This is a perfect early autumn day. The sky is a cloudless blue, the breeze is gentle, the sweet autumn clematis is blooming, and flames of ivy are licking up tree trunks like the start of a forest fire.
This afternoon we’ll probably get some rain. Here, at the edge of the West, we’re almost always hoping for rain – our most precious resource. Water, it seems, is always on my mind, casting a shadow of gloom over my pleasure in this day.
My concern with water isn’t just about rain to slake our garden’s thirst. My concern is far wider, all because Kyle asked me if the earth’s supply of water is finite and if it can be used up. Last week I wrote a blog post about humans’ misuse of water, “Water, Water Everywhere.”
What worries me even more than human’s misuse of water is that some humans believe that all water should be owned and administered by capitalists. Some water is already owned by capitalists, the guys who produce plastic bottles of water for those of us who can’t be bothered to fill a flask of water to carry with us.
Nestle Waters North America, Inc. owns the rights to several springs in California, an area experiencing drought and scant groundwater. Nestle, producing millions of bottles of water from the springs, deprives the delicate desert ecosystem of water and threatens the water supply of towns. 
Nestle CEO, under the guise of water stewardship, has publicly said that corporations should take responsibility for the proper distribution of the earth’s water.  Nestle certainly has shown in Southern California that responsible distribution of water means distributing the profits from the sale of bottled water to its shareholders.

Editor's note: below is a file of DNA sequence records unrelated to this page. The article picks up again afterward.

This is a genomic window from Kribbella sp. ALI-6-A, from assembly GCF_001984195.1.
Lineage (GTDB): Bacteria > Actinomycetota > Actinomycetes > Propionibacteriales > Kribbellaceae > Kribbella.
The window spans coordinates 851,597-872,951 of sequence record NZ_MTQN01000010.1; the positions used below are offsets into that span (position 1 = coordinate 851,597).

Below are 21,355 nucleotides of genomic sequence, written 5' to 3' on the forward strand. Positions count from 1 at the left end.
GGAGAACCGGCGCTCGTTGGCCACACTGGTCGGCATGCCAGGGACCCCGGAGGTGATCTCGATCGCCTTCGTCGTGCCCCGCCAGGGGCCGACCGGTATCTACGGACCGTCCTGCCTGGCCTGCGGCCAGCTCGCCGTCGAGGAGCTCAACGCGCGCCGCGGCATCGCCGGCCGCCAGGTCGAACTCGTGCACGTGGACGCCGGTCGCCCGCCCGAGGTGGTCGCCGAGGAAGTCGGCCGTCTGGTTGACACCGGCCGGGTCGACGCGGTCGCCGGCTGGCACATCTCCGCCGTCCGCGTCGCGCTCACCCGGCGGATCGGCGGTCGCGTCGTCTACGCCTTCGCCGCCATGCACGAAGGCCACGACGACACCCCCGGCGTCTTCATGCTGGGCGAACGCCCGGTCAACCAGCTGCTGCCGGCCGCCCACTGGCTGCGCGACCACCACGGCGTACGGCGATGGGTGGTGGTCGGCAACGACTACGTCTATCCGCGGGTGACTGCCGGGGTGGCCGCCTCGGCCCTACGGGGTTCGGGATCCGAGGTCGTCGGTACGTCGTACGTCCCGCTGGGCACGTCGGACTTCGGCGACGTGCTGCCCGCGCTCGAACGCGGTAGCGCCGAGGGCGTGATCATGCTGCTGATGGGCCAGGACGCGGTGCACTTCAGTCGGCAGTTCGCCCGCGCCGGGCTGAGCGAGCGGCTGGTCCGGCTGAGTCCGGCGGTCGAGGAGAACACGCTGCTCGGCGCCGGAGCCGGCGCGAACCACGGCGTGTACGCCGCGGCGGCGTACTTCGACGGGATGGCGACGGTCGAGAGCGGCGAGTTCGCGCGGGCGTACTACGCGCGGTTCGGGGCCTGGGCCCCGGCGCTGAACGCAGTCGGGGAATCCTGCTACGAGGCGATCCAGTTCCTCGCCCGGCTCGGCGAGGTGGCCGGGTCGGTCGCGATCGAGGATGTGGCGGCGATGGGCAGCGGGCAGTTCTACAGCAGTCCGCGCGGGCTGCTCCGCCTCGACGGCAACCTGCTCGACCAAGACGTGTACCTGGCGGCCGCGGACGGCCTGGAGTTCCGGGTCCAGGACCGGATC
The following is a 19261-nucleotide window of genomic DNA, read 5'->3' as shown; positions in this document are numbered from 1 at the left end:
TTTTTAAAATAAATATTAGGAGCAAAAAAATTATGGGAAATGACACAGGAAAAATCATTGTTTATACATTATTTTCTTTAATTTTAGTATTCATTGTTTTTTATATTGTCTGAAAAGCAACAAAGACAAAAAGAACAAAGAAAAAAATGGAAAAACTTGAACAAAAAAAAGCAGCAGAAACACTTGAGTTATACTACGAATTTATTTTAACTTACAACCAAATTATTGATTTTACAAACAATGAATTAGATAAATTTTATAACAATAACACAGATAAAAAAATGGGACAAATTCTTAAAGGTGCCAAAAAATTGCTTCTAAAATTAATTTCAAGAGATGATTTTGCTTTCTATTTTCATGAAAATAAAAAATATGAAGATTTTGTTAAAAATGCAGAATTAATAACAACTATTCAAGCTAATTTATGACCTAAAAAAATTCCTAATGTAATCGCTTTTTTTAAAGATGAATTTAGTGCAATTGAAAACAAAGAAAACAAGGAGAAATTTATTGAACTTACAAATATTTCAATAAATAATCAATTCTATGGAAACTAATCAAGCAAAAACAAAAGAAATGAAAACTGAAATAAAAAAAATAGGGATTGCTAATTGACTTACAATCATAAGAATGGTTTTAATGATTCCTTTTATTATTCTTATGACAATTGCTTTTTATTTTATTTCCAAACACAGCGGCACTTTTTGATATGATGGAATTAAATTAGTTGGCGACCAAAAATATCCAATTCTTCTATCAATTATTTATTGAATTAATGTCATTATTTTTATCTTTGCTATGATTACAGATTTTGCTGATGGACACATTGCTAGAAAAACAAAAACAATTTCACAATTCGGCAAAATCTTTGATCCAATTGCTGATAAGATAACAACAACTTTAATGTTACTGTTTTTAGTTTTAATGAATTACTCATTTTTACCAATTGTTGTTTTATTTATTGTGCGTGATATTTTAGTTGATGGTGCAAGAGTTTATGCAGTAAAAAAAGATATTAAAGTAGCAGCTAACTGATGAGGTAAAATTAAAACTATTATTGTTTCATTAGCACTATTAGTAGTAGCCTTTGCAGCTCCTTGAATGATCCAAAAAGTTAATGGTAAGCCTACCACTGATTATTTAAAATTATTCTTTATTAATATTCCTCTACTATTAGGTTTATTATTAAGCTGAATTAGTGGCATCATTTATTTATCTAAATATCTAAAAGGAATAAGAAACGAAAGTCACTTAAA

Can we actually allow this to happen? It worries me.
Back in the early 1940s, E. B. White wrote:
“When I was a child people simply looked about them and were moderately happy; today they peer beyond the seven seas, bury themselves waist deep in tidings, and by and large what they hear makes them unutterably sad.” [3}
Nothing has changed, Mr. White. With more news we are ever more sad and can hardly enjoy a beautiful day.
 Nestle takes water from drought area in desert
 Nestle chairman Peter Brabeck discusses water, The Guardian
 E. B. White, One Man’s Meat, c. 1942.
Copyright 2014 by Shirley Domer